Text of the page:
Tesla trouble | EV giant lays off employee who slept in car to be more productive

 EV giant lays off employee who slept in car to be more productive

Tesla, the Texas-based electric vehicle (EV) manufacturer helmed by controversial businessman Elon Musk, this week faced criticism for its handling of recent layoffs.

Reports from the likes of CNBC have given validity to news of a production supervisor who resorted to sleeping in his car to maximize productivity, only to be laid off in a manner described as ‘disorganized and insensitive’.

Nico Murillo, a dedicated employee of Tesla's Fremont facility for five years, initially shared his harrowing layoff experience on LinkedIn, shedding light on the chaotic sequence of events that led to his abrupt termination.

Murillo's journey within Tesla had seen him rise from an entry-level Production Associate to a Lead Production Associate and eventually a Production Supervisor.

However, despite his dedication and evident contributions, Murillo found himself among the casualties of Tesla's recent workforce reduction.

The manner in which he discovered his job loss painted a picture of confusion and lack of communication within the company.

At 4:30 am, Murillo's laptop account was deactivated, initially dismissed as an IT issue. By 5:00 am, while commuting to work, he received an email informing him of the elimination of his position.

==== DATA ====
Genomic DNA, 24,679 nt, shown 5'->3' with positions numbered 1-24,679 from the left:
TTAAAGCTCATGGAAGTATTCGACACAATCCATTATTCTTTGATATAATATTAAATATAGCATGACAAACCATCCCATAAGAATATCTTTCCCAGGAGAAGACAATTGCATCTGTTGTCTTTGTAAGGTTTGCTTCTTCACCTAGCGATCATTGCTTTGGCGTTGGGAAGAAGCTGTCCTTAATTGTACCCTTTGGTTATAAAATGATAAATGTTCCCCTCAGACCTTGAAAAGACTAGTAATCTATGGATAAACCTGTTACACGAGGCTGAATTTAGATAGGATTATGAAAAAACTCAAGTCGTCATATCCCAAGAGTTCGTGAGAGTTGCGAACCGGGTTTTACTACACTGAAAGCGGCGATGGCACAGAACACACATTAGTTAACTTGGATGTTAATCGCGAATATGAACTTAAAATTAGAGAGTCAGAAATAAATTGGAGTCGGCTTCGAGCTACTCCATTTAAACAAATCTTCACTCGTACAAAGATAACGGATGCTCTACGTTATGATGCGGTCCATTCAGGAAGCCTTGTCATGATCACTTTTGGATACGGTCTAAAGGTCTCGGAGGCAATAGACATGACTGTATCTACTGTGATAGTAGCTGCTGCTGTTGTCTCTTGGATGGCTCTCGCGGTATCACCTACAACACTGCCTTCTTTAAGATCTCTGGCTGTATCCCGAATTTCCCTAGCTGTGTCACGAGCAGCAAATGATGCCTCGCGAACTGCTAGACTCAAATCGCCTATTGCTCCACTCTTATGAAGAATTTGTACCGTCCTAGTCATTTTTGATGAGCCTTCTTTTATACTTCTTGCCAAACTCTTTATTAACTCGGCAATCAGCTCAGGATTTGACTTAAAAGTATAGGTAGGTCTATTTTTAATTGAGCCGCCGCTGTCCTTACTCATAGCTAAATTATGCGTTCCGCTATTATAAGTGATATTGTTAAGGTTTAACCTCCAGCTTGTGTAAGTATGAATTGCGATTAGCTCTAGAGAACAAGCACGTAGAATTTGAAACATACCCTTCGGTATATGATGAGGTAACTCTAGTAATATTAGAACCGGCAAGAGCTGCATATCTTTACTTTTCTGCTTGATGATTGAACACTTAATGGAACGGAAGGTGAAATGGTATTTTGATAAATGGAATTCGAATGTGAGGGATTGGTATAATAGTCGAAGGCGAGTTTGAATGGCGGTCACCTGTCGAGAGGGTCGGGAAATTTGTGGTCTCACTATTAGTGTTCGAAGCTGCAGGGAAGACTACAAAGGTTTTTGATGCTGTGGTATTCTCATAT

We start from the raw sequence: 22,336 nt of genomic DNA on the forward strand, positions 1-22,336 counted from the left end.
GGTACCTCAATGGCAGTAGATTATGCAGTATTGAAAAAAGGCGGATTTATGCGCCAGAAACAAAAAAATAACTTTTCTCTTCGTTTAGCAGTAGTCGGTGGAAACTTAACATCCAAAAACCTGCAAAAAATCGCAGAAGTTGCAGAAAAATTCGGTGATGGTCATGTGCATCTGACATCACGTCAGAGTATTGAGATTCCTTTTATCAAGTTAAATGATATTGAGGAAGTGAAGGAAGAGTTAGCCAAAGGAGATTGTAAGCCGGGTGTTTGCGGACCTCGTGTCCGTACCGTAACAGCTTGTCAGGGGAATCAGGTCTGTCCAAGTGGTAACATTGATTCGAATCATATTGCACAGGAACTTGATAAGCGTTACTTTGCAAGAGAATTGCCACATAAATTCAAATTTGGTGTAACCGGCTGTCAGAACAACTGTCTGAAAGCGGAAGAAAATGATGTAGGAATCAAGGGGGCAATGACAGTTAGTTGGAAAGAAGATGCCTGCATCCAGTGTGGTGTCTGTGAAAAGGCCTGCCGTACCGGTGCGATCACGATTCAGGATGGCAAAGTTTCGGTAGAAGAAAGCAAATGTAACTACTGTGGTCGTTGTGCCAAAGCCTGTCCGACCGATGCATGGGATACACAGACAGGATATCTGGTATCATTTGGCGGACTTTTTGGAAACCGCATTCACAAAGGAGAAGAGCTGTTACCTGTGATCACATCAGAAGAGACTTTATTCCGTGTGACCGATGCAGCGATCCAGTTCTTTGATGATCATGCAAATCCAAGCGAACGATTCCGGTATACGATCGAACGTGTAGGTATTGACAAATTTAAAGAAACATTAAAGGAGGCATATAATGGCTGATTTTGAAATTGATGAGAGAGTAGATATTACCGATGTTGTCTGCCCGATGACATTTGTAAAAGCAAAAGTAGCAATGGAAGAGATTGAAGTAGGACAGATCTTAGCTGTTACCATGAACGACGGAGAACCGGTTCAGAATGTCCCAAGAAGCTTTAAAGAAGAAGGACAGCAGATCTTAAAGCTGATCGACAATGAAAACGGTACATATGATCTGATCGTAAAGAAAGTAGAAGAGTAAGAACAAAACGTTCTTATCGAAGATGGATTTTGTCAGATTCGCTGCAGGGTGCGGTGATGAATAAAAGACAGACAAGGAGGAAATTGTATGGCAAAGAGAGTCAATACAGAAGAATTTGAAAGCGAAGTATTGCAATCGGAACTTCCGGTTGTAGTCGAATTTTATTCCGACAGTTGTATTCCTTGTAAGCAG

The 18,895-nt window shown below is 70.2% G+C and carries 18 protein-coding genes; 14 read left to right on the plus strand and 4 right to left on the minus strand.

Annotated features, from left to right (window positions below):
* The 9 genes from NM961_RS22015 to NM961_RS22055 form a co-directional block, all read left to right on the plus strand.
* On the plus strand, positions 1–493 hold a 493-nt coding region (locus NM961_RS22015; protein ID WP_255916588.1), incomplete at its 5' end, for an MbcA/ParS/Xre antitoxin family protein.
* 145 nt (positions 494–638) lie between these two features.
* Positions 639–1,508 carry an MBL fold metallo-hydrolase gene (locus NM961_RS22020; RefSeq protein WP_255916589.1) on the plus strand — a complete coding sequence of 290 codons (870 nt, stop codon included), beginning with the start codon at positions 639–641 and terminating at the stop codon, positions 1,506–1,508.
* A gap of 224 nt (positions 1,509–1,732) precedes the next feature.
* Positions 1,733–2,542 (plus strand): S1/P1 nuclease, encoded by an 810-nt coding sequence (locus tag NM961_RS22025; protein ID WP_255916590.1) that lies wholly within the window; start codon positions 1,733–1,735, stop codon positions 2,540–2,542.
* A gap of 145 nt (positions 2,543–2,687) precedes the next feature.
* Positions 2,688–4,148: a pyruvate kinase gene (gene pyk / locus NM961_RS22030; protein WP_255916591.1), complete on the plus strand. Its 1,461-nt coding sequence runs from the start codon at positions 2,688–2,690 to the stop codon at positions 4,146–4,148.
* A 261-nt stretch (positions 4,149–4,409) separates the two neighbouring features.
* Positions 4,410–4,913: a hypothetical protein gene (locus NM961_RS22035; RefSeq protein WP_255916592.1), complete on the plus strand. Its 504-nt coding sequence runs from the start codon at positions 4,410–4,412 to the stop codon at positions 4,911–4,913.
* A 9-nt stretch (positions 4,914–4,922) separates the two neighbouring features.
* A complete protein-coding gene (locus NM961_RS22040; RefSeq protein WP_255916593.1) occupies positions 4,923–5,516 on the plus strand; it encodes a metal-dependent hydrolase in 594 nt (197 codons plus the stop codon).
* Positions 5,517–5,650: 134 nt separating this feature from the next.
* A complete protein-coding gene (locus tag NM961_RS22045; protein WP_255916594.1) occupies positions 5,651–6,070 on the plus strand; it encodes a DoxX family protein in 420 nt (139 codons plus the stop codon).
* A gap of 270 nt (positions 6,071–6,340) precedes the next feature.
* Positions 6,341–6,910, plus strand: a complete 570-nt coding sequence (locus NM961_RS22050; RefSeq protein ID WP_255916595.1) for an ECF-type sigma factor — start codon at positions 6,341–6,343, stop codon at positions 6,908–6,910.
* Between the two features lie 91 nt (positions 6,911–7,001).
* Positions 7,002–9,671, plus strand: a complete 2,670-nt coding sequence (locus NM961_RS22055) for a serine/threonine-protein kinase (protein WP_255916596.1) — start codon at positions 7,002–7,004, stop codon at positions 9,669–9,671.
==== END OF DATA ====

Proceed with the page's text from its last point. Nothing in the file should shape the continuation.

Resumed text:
Subsequent attempts to clarify the situation with his manager were met with vague assurances.

The final blow came when, at 5:50 am, security personnel at the facility confiscated his badge, confirming his layoff.

Murillo's dedication to his job was evident in his extraordinary efforts to maximize his time and productivity, including a grueling 90-minute commute each way.

In 2023, he resorted to sleeping in his car, utilizing factory facilities for basic needs such as showers and meals, all in a bid to contribute more to Tesla's operations.

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The incident not only highlights the challenges faced by workers in the demanding environment of manufacturing but also raises questions about Tesla's treatment of its employees during periods of restructuring.

Murillo's story highlights the harsh reality that even exemplary performance and unwavering loyalty may not safeguard against sudden job loss in today's corporate landscape.

The debacle at Tesla coincides with a broader trend in the automotive industry, where labor unions such as the United Auto Workers (UAW) are making significant inroads.

Recent victories in Alabama and Volkswagen's Chattanooga facility indicate a growing discontent among workers, fueling calls for better labor practices and protections.

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